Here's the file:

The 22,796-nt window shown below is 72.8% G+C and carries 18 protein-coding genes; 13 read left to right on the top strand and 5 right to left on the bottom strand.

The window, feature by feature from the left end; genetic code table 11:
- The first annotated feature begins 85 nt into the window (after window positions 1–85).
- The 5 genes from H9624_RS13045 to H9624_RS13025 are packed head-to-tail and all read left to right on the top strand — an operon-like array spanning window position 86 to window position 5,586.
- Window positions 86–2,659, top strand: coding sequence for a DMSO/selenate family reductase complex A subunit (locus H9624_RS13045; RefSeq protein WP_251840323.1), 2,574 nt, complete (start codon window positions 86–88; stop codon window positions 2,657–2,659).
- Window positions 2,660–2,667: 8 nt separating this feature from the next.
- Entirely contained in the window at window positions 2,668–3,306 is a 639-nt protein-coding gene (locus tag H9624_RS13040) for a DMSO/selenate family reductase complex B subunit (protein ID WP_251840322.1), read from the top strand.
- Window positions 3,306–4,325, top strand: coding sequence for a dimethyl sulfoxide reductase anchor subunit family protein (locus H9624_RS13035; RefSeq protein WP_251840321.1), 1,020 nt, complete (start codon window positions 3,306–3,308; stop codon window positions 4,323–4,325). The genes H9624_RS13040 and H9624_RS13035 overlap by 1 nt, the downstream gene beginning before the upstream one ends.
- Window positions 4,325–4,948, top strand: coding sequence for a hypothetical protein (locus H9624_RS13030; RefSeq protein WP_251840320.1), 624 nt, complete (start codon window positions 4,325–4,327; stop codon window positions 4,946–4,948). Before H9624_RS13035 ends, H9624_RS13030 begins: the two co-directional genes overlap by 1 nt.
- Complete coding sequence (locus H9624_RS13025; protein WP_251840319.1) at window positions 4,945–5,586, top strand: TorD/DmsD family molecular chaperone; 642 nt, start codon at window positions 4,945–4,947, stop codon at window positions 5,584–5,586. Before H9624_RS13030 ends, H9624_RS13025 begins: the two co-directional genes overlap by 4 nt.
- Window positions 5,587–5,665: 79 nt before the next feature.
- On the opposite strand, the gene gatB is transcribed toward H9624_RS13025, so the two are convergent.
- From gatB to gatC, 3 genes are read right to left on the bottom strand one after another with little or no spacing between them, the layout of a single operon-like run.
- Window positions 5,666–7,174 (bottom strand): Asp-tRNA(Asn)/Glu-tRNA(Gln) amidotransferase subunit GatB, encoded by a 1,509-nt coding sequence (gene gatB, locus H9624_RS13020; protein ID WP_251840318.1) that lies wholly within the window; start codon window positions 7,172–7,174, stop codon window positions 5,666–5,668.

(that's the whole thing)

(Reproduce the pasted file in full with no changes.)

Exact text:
The 22,796-nt window shown below is 72.8% G+C and carries 18 protein-coding genes; 13 read left to right on the top strand and 5 right to left on the bottom strand.

The window, feature by feature from the left end; genetic code table 11:
- The first annotated feature begins 85 nt into the window (after window positions 1–85).
- The 5 genes from H9624_RS13045 to H9624_RS13025 are packed head-to-tail and all read left to right on the top strand — an operon-like array spanning window position 86 to window position 5,586.
- Window positions 86–2,659, top strand: coding sequence for a DMSO/selenate family reductase complex A subunit (locus H9624_RS13045; RefSeq protein WP_251840323.1), 2,574 nt, complete (start codon window positions 86–88; stop codon window positions 2,657–2,659).
- Window positions 2,660–2,667: 8 nt separating this feature from the next.
- Entirely contained in the window at window positions 2,668–3,306 is a 639-nt protein-coding gene (locus tag H9624_RS13040) for a DMSO/selenate family reductase complex B subunit (protein ID WP_251840322.1), read from the top strand.
- Window positions 3,306–4,325, top strand: coding sequence for a dimethyl sulfoxide reductase anchor subunit family protein (locus H9624_RS13035; RefSeq protein WP_251840321.1), 1,020 nt, complete (start codon window positions 3,306–3,308; stop codon window positions 4,323–4,325). The genes H9624_RS13040 and H9624_RS13035 overlap by 1 nt, the downstream gene beginning before the upstream one ends.
- Window positions 4,325–4,948, top strand: coding sequence for a hypothetical protein (locus H9624_RS13030; RefSeq protein WP_251840320.1), 624 nt, complete (start codon window positions 4,325–4,327; stop codon window positions 4,946–4,948). Before H9624_RS13035 ends, H9624_RS13030 begins: the two co-directional genes overlap by 1 nt.
- Complete coding sequence (locus H9624_RS13025; protein WP_251840319.1) at window positions 4,945–5,586, top strand: TorD/DmsD family molecular chaperone; 642 nt, start codon at window positions 4,945–4,947, stop codon at window positions 5,584–5,586. Before H9624_RS13030 ends, H9624_RS13025 begins: the two co-directional genes overlap by 4 nt.
- Window positions 5,587–5,665: 79 nt before the next feature.
- On the opposite strand, the gene gatB is transcribed toward H9624_RS13025, so the two are convergent.
- From gatB to gatC, 3 genes are read right to left on the bottom strand one after another with little or no spacing between them, the layout of a single operon-like run.
- Window positions 5,666–7,174 (bottom strand): Asp-tRNA(Asn)/Glu-tRNA(Gln) amidotransferase subunit GatB, encoded by a 1,509-nt coding sequence (gene gatB, locus H9624_RS13020; protein ID WP_251840318.1) that lies wholly within the window; start codon window positions 7,172–7,174, stop codon window positions 5,666–5,668.